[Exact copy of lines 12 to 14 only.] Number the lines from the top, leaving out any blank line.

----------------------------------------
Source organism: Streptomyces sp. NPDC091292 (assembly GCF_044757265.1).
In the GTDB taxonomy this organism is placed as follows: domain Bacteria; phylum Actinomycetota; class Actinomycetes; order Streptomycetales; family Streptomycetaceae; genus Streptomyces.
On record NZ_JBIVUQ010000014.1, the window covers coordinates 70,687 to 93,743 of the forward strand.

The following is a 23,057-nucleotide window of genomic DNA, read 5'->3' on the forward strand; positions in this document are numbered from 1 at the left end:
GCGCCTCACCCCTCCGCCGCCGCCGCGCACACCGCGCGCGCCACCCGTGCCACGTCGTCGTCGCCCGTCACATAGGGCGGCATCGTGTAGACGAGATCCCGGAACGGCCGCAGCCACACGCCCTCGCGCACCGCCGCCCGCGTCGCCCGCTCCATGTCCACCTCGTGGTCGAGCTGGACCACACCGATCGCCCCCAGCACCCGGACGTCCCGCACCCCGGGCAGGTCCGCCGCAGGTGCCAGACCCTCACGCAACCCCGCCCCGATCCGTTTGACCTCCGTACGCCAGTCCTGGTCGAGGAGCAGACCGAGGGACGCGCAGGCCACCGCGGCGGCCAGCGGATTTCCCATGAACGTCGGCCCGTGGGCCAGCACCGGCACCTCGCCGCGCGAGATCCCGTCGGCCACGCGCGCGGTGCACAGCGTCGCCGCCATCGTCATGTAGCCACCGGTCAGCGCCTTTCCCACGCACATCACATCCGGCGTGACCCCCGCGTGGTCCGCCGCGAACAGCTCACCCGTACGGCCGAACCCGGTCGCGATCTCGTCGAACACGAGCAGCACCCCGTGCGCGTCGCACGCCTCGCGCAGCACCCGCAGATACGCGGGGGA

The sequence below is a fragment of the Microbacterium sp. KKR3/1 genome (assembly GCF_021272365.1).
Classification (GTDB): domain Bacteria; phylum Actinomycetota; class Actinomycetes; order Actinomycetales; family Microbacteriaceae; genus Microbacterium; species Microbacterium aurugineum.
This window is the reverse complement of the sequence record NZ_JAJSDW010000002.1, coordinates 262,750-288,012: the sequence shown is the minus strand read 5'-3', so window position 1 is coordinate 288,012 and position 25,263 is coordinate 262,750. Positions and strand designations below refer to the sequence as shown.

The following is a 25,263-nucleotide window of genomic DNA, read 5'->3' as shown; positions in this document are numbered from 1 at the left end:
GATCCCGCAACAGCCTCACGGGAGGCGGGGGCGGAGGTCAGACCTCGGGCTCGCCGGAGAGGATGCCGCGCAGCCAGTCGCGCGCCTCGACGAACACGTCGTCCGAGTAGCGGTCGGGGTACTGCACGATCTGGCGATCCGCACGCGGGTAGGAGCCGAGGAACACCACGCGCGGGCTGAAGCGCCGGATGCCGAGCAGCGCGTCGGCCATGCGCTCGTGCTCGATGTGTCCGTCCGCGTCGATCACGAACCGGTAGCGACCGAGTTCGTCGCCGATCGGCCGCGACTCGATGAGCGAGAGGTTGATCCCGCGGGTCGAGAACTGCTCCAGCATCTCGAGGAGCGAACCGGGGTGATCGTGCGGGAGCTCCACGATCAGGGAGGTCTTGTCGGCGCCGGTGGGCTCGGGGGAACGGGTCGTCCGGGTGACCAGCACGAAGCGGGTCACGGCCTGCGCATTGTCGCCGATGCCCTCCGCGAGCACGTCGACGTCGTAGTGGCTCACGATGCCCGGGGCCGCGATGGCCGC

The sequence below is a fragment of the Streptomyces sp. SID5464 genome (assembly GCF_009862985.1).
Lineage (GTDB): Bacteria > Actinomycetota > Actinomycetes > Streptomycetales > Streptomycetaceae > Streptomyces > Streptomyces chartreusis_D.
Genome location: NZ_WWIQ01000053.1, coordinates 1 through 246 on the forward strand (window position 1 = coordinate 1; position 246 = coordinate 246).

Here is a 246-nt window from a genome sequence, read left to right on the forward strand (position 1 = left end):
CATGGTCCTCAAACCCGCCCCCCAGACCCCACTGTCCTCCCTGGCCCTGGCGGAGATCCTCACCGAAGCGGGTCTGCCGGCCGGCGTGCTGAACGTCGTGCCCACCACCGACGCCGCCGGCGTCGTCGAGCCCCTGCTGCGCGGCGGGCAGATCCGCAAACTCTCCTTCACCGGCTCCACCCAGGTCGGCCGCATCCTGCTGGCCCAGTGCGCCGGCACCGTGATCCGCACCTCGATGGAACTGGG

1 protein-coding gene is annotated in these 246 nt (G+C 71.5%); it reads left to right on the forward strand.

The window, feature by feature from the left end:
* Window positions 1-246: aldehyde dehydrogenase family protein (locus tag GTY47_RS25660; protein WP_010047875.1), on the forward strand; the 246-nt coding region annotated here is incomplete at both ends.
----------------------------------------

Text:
Lineage (GTDB): Bacteria > Actinomycetota > Actinomycetes > Streptomycetales > Streptomycetaceae > Streptomyces > Streptomyces chartreusis_D.
Genome location: NZ_WWIQ01000053.1, coordinates 1 through 246 on the forward strand (window position 1 = coordinate 1; position 246 = coordinate 246).

Here is a 246-nt window from a genome sequence, read left to right on the forward strand (position 1 = left end):